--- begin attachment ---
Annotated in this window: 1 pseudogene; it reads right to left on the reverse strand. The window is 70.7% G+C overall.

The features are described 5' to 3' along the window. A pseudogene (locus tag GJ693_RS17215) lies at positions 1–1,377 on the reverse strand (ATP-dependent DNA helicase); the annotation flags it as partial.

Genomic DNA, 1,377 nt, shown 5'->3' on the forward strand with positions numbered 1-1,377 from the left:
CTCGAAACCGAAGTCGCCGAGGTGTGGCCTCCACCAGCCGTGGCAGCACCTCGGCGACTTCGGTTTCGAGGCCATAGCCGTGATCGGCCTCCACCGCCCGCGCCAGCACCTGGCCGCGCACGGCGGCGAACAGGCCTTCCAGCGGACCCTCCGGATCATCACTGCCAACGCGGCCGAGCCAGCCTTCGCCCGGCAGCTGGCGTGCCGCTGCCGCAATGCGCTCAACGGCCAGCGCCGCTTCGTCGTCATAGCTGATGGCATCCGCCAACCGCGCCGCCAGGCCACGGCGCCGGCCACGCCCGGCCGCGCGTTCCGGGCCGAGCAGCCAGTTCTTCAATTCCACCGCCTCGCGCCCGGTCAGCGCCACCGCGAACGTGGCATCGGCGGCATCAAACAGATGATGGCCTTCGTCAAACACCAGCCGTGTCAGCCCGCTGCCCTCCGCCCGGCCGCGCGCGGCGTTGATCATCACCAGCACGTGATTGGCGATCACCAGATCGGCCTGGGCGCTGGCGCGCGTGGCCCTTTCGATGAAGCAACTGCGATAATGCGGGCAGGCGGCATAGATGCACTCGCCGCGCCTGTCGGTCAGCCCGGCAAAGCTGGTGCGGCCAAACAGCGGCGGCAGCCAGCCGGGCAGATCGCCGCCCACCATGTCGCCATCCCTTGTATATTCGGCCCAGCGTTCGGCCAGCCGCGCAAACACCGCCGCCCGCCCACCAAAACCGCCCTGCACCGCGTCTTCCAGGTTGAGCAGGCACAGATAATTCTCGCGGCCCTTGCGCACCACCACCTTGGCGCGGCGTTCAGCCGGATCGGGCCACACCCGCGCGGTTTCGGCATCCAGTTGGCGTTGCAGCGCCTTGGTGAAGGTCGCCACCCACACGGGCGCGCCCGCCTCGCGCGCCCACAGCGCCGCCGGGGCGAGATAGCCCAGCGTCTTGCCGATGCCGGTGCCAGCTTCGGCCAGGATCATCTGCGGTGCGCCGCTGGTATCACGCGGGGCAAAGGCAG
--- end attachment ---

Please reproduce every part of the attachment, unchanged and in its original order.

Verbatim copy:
Annotated in this window: 1 pseudogene; it reads right to left on the reverse strand. The window is 70.7% G+C overall.

The features are described 5' to 3' along the window. A pseudogene (locus tag GJ693_RS17215) lies at positions 1–1,377 on the reverse strand (ATP-dependent DNA helicase); the annotation flags it as partial.

Genomic DNA, 1,377 nt, shown 5'->3' on the forward strand with positions numbered 1-1,377 from the left:
CTCGAAACCGAAGTCGCCGAGGTGTGGCCTCCACCAGCCGTGGCAGCACCTCGGCGACTTCGGTTTCGAGGCCATAGCCGTGATCGGCCTCCACCGCCCGCGCCAGCACCTGGCCGCGCACGGCGGCGAACAGGCCTTCCAGCGGACCCTCCGGATCATCACTGCCAACGCGGCCGAGCCAGCCTTCGCCCGGCAGCTGGCGTGCCGCTGCCGCAATGCGCTCAACGGCCAGCGCCGCTTCGTCGTCATAGCTGATGGCATCCGCCAACCGCGCCGCCAGGCCACGGCGCCGGCCACGCCCGGCCGCGCGTTCCGGGCCGAGCAGCCAGTTCTTCAATTCCACCGCCTCGCGCCCGGTCAGCGCCACCGCGAACGTGGCATCGGCGGCATCAAACAGATGATGGCCTTCGTCAAACACCAGCCGTGTCAGCCCGCTGCCCTCCGCCCGGCCGCGCGCGGCGTTGATCATCACCAGCACGTGATTGGCGATCACCAGATCGGCCTGGGCGCTGGCGCGCGTGGCCCTTTCGATGAAGCAACTGCGATAATGCGGGCAGGCGGCATAGATGCACTCGCCGCGCCTGTCGGTCAGCCCGGCAAAGCTGGTGCGGCCAAACAGCGGCGGCAGCCAGCCGGGCAGATCGCCGCCCACCATGTCGCCATCCCTTGTATATTCGGCCCAGCGTTCGGCCAGCCGCGCAAACACCGCCGCCCGCCCACCAAAACCGCCCTGCACCGCGTCTTCCAGGTTGAGCAGGCACAGATAATTCTCGCGGCCCTTGCGCACCACCACCTTGGCGCGGCGTTCAGCCGGATCGGGCCACACCCGCGCGGTTTCGGCATCCAGTTGGCGTTGCAGCGCCTTGGTGAAGGTCGCCACCCACACGGGCGCGCCCGCCTCGCGCGCCCACAGCGCCGCCGGGGCGAGATAGCCCAGCGTCTTGCCGATGCCGGTGCCAGCTTCGGCCAGGATCATCTGCGGTGCGCCGCTGGTATCACGCGGGGCAAAGGCAG